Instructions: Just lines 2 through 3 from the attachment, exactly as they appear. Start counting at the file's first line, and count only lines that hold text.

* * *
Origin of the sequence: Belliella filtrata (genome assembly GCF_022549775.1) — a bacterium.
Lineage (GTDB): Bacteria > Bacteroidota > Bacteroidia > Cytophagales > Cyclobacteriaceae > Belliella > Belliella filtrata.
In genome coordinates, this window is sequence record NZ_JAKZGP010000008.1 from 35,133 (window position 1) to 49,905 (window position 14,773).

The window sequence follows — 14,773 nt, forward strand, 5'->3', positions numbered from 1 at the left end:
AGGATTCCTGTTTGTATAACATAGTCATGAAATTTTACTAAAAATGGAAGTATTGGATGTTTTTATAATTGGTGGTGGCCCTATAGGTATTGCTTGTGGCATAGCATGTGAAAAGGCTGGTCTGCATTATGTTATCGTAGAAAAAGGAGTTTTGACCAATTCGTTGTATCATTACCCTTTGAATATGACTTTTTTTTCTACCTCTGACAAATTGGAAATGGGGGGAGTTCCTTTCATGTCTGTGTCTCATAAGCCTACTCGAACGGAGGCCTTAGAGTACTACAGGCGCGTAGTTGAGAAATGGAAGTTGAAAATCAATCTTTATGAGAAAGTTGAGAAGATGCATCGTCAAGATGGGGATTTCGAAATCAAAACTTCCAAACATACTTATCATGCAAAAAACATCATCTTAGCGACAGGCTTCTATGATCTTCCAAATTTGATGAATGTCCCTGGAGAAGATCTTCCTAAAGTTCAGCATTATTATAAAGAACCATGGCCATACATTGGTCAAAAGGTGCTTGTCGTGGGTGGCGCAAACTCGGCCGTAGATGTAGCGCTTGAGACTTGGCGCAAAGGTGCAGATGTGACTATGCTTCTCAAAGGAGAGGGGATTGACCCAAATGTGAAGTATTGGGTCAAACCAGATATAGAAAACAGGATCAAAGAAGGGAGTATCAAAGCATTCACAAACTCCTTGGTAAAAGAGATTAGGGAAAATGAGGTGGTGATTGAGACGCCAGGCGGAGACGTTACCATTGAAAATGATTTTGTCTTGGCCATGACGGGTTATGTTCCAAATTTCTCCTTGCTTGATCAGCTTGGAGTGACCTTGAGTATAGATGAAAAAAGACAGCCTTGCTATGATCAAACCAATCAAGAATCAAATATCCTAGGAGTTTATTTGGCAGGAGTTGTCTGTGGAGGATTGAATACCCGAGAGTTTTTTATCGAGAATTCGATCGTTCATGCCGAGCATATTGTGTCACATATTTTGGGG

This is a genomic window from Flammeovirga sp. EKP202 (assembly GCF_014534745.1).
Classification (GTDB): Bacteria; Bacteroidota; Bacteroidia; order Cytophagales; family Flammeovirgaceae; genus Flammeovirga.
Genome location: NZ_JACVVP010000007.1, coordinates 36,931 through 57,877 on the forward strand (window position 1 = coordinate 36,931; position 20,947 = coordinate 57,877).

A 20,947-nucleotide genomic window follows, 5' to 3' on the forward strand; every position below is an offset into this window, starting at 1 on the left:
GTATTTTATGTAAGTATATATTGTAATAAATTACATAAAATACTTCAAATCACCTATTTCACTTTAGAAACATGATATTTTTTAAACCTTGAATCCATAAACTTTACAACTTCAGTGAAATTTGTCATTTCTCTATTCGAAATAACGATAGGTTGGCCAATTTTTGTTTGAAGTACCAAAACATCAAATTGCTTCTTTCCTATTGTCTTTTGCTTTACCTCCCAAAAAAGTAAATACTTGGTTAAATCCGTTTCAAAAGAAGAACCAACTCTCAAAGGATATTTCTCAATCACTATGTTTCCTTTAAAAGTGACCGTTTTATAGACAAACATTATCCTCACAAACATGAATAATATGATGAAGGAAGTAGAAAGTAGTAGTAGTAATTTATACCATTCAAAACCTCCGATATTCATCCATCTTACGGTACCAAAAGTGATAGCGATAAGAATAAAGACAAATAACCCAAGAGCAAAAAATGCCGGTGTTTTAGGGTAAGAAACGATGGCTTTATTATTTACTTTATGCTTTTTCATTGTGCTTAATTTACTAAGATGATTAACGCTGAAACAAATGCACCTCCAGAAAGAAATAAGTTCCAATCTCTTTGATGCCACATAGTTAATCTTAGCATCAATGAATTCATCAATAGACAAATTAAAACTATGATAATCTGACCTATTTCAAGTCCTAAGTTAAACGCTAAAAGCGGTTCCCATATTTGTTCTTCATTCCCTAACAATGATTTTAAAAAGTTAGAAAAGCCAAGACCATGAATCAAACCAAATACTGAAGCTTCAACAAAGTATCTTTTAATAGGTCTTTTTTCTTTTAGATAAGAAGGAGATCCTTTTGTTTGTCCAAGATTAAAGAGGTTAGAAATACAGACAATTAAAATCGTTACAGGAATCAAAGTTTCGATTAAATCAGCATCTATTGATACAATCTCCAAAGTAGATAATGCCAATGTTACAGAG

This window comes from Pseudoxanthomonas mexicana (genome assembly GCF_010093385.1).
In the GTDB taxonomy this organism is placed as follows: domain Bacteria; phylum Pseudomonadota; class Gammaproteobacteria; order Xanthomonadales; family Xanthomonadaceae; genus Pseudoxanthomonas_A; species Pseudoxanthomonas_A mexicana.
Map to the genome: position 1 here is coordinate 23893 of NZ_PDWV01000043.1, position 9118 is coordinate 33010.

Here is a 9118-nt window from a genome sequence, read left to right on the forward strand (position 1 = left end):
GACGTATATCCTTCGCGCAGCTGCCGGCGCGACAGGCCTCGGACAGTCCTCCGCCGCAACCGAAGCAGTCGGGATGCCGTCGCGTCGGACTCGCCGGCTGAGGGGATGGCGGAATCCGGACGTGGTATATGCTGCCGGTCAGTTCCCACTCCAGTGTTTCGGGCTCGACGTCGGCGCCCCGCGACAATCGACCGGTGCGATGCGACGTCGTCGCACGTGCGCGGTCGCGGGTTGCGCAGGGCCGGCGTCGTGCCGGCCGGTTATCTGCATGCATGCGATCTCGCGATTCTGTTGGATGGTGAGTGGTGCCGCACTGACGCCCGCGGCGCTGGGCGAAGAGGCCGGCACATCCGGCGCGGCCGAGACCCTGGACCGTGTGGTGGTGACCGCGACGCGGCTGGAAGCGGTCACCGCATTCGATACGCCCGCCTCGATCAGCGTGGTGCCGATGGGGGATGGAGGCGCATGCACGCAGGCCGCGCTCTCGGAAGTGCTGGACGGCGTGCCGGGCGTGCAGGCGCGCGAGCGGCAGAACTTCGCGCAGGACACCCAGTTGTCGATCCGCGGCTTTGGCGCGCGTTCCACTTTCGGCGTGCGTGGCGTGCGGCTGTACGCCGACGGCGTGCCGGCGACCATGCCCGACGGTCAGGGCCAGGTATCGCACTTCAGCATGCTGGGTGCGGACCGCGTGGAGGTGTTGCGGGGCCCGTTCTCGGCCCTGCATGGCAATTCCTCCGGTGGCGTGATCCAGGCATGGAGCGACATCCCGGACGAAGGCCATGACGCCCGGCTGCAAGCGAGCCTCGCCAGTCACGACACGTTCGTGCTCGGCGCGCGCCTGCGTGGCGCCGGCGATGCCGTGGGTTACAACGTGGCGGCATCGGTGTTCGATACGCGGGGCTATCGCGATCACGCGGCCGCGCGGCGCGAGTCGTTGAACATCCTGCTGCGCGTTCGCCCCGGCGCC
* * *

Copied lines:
Lineage (GTDB): Bacteria > Bacteroidota > Bacteroidia > Cytophagales > Cyclobacteriaceae > Belliella > Belliella filtrata.
In genome coordinates, this window is sequence record NZ_JAKZGP010000008.1 from 35,133 (window position 1) to 49,905 (window position 14,773).